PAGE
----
The model I tested came with Alienware’s “Dark Side of the Moon” finish, which has all the sheen of a cast iron pan. If you build your Area 51-m configuration at the Dell webstore you can choose the sumptuous, all-white Lunar Light colour scheme instead, but not if you buy from Amazon.

The “exoskeleton” (Dell’s term) of the Area-51m is made of a sturdy magnesium alloy that feels like it could stop a bullet. Sadly, the lid feels flimsy by comparison, and it features unpleasantly reflective bezels that border the 17.3in display. These can also be seen on the Alienware m15 and, as I said in that review, they’re a terrible design choice, looking tacky and distracting from the onscreen action. A webcam housed in the display’s forehead bezel can capture 720p footage at 30fps.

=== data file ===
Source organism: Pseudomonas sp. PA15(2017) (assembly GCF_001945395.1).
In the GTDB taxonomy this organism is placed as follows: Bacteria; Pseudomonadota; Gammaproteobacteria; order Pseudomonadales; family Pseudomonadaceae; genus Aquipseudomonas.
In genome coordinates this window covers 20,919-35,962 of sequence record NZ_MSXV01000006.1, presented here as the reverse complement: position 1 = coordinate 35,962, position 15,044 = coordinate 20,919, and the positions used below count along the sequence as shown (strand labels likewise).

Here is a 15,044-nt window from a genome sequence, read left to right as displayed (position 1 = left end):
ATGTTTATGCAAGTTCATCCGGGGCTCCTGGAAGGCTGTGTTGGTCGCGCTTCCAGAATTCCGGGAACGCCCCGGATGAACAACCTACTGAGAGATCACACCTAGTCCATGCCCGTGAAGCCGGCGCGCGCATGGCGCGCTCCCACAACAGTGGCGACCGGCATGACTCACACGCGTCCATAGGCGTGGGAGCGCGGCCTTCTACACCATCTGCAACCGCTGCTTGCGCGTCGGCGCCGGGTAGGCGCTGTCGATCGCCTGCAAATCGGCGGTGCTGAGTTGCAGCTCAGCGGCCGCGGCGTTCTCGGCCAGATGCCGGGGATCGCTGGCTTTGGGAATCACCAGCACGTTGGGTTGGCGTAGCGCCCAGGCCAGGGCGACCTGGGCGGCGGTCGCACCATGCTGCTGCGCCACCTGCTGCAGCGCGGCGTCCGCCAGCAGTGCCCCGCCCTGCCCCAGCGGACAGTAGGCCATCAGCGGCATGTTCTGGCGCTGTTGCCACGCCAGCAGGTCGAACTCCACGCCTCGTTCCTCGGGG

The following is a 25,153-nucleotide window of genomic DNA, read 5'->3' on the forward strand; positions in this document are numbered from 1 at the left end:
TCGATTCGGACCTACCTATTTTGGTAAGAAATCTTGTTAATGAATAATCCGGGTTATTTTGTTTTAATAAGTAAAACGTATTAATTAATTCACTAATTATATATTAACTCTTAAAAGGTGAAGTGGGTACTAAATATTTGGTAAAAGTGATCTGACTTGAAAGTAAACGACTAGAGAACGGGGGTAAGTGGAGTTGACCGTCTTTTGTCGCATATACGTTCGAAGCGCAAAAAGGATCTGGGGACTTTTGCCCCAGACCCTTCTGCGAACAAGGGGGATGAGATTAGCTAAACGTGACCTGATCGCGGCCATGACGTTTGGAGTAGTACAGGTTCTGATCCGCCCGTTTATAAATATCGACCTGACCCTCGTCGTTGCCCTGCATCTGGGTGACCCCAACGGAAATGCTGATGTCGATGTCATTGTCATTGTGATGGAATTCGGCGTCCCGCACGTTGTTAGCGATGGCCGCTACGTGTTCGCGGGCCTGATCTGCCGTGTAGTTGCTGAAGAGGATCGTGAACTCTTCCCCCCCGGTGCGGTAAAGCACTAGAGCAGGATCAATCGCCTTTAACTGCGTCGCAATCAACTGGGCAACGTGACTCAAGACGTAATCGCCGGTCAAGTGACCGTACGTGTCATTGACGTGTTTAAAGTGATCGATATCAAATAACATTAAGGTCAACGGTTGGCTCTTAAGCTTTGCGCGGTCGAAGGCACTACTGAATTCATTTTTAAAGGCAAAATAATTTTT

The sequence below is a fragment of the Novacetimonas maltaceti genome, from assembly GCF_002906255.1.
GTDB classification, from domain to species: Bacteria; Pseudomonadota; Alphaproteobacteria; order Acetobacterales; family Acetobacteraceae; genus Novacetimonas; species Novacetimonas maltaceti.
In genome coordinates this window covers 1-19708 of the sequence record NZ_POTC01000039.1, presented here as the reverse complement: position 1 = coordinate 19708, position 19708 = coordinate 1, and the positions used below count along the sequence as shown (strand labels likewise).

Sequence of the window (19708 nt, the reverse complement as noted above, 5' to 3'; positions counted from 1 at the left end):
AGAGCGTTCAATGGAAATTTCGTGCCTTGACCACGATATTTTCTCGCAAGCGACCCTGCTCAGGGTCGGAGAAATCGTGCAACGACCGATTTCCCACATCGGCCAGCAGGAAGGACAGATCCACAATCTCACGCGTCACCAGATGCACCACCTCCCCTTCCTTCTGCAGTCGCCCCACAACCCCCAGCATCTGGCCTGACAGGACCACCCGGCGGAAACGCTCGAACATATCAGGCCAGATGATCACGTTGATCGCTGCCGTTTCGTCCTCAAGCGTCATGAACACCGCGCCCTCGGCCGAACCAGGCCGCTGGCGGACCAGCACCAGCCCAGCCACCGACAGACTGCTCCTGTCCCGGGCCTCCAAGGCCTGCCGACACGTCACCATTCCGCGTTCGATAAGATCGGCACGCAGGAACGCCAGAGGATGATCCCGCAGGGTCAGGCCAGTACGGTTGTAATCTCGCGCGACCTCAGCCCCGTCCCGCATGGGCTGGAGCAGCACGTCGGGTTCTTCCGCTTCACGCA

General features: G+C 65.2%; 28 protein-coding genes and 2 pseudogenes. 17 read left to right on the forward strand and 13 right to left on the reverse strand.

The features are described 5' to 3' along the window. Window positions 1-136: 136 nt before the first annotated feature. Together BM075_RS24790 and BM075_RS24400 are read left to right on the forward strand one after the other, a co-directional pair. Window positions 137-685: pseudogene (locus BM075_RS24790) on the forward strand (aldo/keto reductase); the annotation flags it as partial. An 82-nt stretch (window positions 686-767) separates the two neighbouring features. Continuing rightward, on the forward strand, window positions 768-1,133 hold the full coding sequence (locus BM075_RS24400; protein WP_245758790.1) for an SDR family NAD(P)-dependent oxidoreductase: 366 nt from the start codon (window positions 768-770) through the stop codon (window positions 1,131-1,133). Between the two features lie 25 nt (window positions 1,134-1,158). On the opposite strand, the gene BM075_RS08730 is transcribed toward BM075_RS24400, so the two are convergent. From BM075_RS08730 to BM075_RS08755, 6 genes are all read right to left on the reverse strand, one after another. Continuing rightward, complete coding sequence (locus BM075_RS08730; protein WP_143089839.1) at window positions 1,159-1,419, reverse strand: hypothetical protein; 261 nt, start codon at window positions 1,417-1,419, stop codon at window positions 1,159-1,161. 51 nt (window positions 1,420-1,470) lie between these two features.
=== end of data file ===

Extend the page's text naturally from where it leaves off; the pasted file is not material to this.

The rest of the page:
Dual stereo speakers are mounted on the front edge of the base, facing the user. They’re pretty loud, and dialogue comes through clearly, but bass is almost totally absent, so you’ll want to add the cost of a quality gaming headset onto your £4,000 budget. To test the built-in microphone I used a voice recorder app with the fans running at full blast; my voice lost some volume and clarity, but I was able to make out every word when I played it back.

READ NEXT: Best headsets for gaming

And let’s talk about those fans. For the Area-51m, Dell has created a thermal system that it calls “Advanced Alienware Cryo-Tech v.2.0”, which sounds awfully fancy and futuristic. This sucks in cool air through vents at the top and bottom of the base – you can actually see the fans working through the latter – and pumps out hot air at the sides and rear.